Digest: State reform should be expanded to include foundations as well
Faced with a changing demographic and a shrinking labor force, yet with ever higher expectations towards its institutions, the Estonian state is still working on a state reform that has been more than 20 years coming, daily Postimees writes.
Estonia's ministers as well as an extended circle of high-ranking officials meet every Thursday to discuss pressing issues. Last week was no exception, and the agenda, once again, included state reform, specifically the government's action plan until 2023.
The goal of the state reform is to merge state authorities, relocate state jobs out of Tallinn and to other counties, and to improve the quality of public services (ERR News reported). Over the next four years, restructuring is planned in five fields: education; land, regional and planning; agriculture and food; environment; and transport, according to the Ministry of Finance.
Minister of Public Administration Jaak Aab (Centre) is planning to see currently 20 government agencies and ministry departments consolidated and reduced to just six. But this isn't the whole picture.
While the number of state officials has shrunk in recent years, and while this development is very welcome, a new development that has taken place elsewhere is worrying—namely, where not the government's own agencies are concerned, but the foundations that have been set up to take over some of the tasks of the former, Postimees writes (link in Estonian).
To some extent, the government's measures so far have been little more than window dressing, the paper writes, pointing to by now 18,000 staff working for various government-established foundations, which according to a report released by the National Audit Office over five years ago are following no clear principles in the way their work is arranged, especially where the distribution of tasks among government agencies on one hand and foundations on the other is concerned.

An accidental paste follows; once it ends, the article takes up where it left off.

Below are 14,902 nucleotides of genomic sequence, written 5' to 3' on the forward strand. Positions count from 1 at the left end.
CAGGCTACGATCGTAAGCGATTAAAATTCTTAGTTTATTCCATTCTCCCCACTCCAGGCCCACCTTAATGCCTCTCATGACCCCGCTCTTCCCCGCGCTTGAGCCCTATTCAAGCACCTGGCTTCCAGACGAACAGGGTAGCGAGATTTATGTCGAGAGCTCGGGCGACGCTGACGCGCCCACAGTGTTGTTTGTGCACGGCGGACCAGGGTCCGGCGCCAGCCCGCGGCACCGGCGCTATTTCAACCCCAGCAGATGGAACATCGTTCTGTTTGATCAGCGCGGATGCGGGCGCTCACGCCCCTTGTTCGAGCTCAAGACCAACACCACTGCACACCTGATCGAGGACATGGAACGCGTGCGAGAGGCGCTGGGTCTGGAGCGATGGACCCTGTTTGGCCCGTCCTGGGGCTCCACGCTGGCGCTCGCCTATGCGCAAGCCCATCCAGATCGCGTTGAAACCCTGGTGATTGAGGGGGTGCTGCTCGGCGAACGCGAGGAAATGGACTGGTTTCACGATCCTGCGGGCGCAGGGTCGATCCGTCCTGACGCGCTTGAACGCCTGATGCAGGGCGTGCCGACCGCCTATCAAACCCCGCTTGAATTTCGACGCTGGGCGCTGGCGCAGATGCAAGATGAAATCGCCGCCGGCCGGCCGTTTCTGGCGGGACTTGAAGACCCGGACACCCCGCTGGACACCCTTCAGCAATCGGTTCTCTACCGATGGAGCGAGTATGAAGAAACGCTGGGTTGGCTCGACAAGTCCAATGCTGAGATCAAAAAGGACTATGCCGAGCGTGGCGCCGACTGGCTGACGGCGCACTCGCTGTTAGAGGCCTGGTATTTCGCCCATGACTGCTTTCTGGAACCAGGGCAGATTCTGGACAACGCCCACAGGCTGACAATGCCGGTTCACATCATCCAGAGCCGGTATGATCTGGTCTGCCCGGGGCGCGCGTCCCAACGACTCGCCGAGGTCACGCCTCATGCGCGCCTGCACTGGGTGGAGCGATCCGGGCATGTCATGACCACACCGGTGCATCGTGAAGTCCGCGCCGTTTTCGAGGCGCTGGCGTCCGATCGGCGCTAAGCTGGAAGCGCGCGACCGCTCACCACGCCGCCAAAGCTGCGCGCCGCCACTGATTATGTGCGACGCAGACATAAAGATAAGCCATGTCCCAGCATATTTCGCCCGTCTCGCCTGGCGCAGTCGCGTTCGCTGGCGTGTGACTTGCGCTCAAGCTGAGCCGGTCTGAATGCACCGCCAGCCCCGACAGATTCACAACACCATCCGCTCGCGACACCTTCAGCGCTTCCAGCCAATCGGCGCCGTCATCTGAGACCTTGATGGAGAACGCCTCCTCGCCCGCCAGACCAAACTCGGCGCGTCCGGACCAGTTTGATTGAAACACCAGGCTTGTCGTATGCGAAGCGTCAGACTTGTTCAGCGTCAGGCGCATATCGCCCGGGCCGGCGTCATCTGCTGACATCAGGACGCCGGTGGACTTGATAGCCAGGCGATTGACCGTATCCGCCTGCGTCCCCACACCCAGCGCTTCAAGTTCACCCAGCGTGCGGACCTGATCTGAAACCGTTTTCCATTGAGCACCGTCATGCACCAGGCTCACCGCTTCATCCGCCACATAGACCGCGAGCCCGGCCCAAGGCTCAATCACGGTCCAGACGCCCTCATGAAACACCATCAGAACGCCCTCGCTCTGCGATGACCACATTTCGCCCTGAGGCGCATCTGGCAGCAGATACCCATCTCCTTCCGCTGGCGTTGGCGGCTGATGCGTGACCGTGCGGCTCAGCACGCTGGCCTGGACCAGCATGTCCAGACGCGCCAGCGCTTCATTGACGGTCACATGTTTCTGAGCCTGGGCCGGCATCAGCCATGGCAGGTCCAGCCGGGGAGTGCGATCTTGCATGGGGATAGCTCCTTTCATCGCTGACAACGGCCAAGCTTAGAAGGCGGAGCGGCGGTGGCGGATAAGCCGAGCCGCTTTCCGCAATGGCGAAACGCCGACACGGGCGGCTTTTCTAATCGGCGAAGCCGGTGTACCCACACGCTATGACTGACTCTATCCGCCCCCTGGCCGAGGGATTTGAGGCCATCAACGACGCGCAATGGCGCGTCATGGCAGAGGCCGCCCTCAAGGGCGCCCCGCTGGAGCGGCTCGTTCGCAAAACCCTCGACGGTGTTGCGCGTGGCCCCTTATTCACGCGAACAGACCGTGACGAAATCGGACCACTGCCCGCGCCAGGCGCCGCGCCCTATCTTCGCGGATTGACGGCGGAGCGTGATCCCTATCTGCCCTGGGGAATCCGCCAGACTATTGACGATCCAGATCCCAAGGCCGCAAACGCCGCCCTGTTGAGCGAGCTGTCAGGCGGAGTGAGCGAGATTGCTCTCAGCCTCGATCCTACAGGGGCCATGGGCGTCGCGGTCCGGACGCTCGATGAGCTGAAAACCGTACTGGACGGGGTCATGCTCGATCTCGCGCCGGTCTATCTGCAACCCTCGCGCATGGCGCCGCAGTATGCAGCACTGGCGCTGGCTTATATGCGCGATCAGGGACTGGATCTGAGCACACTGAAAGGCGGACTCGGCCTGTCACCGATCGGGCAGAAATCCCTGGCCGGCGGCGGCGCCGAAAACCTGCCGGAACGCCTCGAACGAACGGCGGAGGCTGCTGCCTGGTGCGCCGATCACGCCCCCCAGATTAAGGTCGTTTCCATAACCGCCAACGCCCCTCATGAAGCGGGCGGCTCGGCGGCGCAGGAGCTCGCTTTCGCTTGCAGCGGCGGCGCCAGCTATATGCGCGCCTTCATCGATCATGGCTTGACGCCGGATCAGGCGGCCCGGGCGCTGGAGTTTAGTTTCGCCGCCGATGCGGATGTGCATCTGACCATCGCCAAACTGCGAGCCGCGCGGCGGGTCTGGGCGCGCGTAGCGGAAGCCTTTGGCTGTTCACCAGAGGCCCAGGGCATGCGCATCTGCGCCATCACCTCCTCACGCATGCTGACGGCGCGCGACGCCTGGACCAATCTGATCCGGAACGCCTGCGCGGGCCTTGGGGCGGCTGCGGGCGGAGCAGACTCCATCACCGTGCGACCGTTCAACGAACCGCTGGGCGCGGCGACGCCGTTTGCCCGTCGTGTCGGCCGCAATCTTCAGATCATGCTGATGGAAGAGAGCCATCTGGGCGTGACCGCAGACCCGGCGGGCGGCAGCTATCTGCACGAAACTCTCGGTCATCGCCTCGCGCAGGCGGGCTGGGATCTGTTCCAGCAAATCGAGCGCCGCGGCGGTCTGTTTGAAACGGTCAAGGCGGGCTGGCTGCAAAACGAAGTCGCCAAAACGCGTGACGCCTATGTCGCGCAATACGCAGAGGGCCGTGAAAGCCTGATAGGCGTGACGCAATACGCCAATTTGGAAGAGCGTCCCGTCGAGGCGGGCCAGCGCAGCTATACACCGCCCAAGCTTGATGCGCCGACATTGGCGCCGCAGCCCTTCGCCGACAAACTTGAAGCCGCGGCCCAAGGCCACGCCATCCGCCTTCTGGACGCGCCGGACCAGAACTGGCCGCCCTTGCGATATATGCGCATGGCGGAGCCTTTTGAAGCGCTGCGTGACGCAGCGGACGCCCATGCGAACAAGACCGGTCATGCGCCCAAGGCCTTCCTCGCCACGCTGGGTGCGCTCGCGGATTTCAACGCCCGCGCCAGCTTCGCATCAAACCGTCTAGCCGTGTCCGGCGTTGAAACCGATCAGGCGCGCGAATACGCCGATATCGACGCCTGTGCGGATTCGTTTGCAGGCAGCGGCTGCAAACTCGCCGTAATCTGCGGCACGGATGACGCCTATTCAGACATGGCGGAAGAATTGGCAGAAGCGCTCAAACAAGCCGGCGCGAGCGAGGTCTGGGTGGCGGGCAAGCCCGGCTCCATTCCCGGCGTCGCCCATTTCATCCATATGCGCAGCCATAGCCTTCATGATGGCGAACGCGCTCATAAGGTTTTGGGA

Various interest groups, among them a temporary think tank initiated by long-time state critic and reformer, Jüri Raidla, have long suggested that slashing government jobs en masse is the way to go, including a sweeping changeover from public to private services, including e.g. the selection of high-ranking officials by private headhunters rather than government-appointed committees.
Suggestions go even farther where the top echelons of government are concerned, e.g. proposing a reduction of government to a maximum of 10 ministers, and reducing the number of Riigikogu members by half. The line of argument most proposals and groups have in common is that Estonia's small size doesn't justify an overinflated administration, and that the state should reduce its payroll by the hundreds, if not by the thousands, to save money.
In the opinion of Postimees, it doesn't do to only look at authorities and government agencies, but the foundations that operate widely outside the constraints of regular government need to be included as well, which would necessarily lead to an assessment of the importance or, indeed, the necessity of a number of them—starting with Enterprise Estonia, which the paper thinks has outlived its usefulness in a time where the money supply out of the EU's structural funds is drying up, and that offers services that aren't within the purview of the state.
The recommendation, then, is that the government systematically revisit not only state agencies and ministry departments, but indeed any and all places where money is potentially squandered on services and activities that are either of no benefit to the state, or fall into an area of activity the state shouldn't be dealing with.
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Editor: Dario Cavegn